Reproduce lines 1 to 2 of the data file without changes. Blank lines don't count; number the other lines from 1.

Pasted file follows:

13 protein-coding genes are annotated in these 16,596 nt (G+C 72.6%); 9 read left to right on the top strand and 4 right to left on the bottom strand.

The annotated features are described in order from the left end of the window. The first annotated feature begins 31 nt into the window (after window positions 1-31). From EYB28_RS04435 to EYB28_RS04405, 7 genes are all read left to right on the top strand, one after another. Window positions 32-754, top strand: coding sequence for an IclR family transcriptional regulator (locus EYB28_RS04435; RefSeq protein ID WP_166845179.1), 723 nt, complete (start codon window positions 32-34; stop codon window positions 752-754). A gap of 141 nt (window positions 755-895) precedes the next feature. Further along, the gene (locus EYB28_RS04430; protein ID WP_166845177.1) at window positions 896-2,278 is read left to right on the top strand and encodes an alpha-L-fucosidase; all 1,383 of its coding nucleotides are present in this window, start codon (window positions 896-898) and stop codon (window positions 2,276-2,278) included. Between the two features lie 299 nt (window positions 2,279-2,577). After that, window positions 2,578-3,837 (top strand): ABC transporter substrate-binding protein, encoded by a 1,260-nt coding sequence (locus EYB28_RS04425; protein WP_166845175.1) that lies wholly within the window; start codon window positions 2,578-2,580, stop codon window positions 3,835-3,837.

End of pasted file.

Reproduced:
13 protein-coding genes are annotated in these 16,596 nt (G+C 72.6%); 9 read left to right on the top strand and 4 right to left on the bottom strand.

The annotated features are described in order from the left end of the window. The first annotated feature begins 31 nt into the window (after window positions 1-31). From EYB28_RS04435 to EYB28_RS04405, 7 genes are all read left to right on the top strand, one after another. Window positions 32-754, top strand: coding sequence for an IclR family transcriptional regulator (locus EYB28_RS04435; RefSeq protein ID WP_166845179.1), 723 nt, complete (start codon window positions 32-34; stop codon window positions 752-754). A gap of 141 nt (window positions 755-895) precedes the next feature. Further along, the gene (locus EYB28_RS04430; protein ID WP_166845177.1) at window positions 896-2,278 is read left to right on the top strand and encodes an alpha-L-fucosidase; all 1,383 of its coding nucleotides are present in this window, start codon (window positions 896-898) and stop codon (window positions 2,276-2,278) included. Between the two features lie 299 nt (window positions 2,279-2,577). After that, window positions 2,578-3,837 (top strand): ABC transporter substrate-binding protein, encoded by a 1,260-nt coding sequence (locus EYB28_RS04425; protein WP_166845175.1) that lies wholly within the window; start codon window positions 2,578-2,580, stop codon window positions 3,835-3,837.